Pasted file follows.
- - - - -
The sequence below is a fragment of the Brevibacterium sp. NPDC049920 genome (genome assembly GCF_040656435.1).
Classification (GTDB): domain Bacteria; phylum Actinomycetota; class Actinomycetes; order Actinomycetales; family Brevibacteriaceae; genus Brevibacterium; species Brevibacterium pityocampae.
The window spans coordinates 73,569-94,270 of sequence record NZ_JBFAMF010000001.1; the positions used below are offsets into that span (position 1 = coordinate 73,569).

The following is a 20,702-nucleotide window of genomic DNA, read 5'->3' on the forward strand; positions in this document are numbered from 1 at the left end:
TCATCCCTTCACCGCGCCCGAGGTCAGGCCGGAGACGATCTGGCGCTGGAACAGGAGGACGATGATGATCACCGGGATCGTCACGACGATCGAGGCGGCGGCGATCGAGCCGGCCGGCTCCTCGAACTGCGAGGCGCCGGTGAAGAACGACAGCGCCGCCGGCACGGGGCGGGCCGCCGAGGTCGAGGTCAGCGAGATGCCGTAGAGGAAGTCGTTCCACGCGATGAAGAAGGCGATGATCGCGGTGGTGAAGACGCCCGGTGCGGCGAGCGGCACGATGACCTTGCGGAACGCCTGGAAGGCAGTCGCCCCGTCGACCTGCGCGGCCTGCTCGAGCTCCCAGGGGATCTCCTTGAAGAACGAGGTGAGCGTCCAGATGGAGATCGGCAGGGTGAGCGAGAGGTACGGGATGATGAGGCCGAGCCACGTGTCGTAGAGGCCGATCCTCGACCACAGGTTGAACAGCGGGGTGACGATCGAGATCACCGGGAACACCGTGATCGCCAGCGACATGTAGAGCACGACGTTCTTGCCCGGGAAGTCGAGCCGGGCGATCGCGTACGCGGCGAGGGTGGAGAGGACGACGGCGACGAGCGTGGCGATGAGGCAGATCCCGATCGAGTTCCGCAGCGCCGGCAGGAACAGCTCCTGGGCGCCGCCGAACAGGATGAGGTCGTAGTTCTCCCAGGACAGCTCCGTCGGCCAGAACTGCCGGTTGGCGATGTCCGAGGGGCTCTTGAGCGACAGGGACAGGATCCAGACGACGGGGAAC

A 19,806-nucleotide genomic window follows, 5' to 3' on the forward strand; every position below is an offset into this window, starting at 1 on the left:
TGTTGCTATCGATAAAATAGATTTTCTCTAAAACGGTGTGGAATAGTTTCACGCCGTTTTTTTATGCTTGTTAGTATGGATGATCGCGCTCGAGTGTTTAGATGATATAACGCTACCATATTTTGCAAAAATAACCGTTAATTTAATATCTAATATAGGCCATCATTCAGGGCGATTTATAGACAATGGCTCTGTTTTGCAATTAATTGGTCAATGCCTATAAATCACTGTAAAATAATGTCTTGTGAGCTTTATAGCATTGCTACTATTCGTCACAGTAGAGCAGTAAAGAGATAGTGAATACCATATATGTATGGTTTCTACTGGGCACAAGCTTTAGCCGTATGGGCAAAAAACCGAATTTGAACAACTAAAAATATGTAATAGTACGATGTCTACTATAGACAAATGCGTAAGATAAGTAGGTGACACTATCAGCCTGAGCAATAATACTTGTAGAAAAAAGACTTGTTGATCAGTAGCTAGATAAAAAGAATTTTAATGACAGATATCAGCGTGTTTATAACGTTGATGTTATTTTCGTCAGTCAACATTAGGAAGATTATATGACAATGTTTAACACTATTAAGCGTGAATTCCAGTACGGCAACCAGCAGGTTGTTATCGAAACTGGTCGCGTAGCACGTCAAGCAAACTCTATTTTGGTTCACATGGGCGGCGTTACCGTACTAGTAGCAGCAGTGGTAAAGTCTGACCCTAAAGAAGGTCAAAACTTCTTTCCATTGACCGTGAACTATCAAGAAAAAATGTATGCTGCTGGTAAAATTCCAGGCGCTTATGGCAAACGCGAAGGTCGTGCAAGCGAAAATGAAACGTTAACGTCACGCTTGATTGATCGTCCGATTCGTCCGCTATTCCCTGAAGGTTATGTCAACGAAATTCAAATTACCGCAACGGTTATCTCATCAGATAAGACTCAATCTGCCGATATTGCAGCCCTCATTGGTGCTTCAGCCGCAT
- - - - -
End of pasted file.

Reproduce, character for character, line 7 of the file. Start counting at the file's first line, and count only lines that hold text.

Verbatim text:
TGTTGCTATCGATAAAATAGATTTTCTCTAAAACGGTGTGGAATAGTTTCACGCCGTTTTTTTATGCTTGTTAGTATGGATGATCGCGCTCGAGTGTTTAGATGATATAACGCTACCATATTTTGCAAAAATAACCGTTAATTTAATATCTAATATAGGCCATCATTCAGGGCGATTTATAGACAATGGCTCTGTTTTGCAATTAATTGGTCAATGCCTATAAATCACTGTAAAATAATGTCTTGTGAGCTTTATAGCATTGCTACTATTCGTCACAGTAGAGCAGTAAAGAGATAGTGAATACCATATATGTATGGTTTCTACTGGGCACAAGCTTTAGCCGTATGGGCAAAAAACCGAATTTGAACAACTAAAAATATGTAATAGTACGATGTCTACTATAGACAAATGCGTAAGATAAGTAGGTGACACTATCAGCCTGAGCAATAATACTTGTAGAAAAAAGACTTGTTGATCAGTAGCTAGATAAAAAGAATTTTAATGACAGATATCAGCGTGTTTATAACGTTGATGTTATTTTCGTCAGTCAACATTAGGAAGATTATATGACAATGTTTAACACTATTAAGCGTGAATTCCAGTACGGCAACCAGCAGGTTGTTATCGAAACTGGTCGCGTAGCACGTCAAGCAAACTCTATTTTGGTTCACATGGGCGGCGTTACCGTACTAGTAGCAGCAGTGGTAAAGTCTGACCCTAAAGAAGGTCAAAACTTCTTTCCATTGACCGTGAACTATCAAGAAAAAATGTATGCTGCTGGTAAAATTCCAGGCGCTTATGGCAAACGCGAAGGTCGTGCAAGCGAAAATGAAACGTTAACGTCACGCTTGATTGATCGTCCGATTCGTCCGCTATTCCCTGAAGGTTATGTCAACGAAATTCAAATTACCGCAACGGTTATCTCATCAGATAAGACTCAATCTGCCGATATTGCAGCCCTCATTGGTGCTTCAGCCGCAT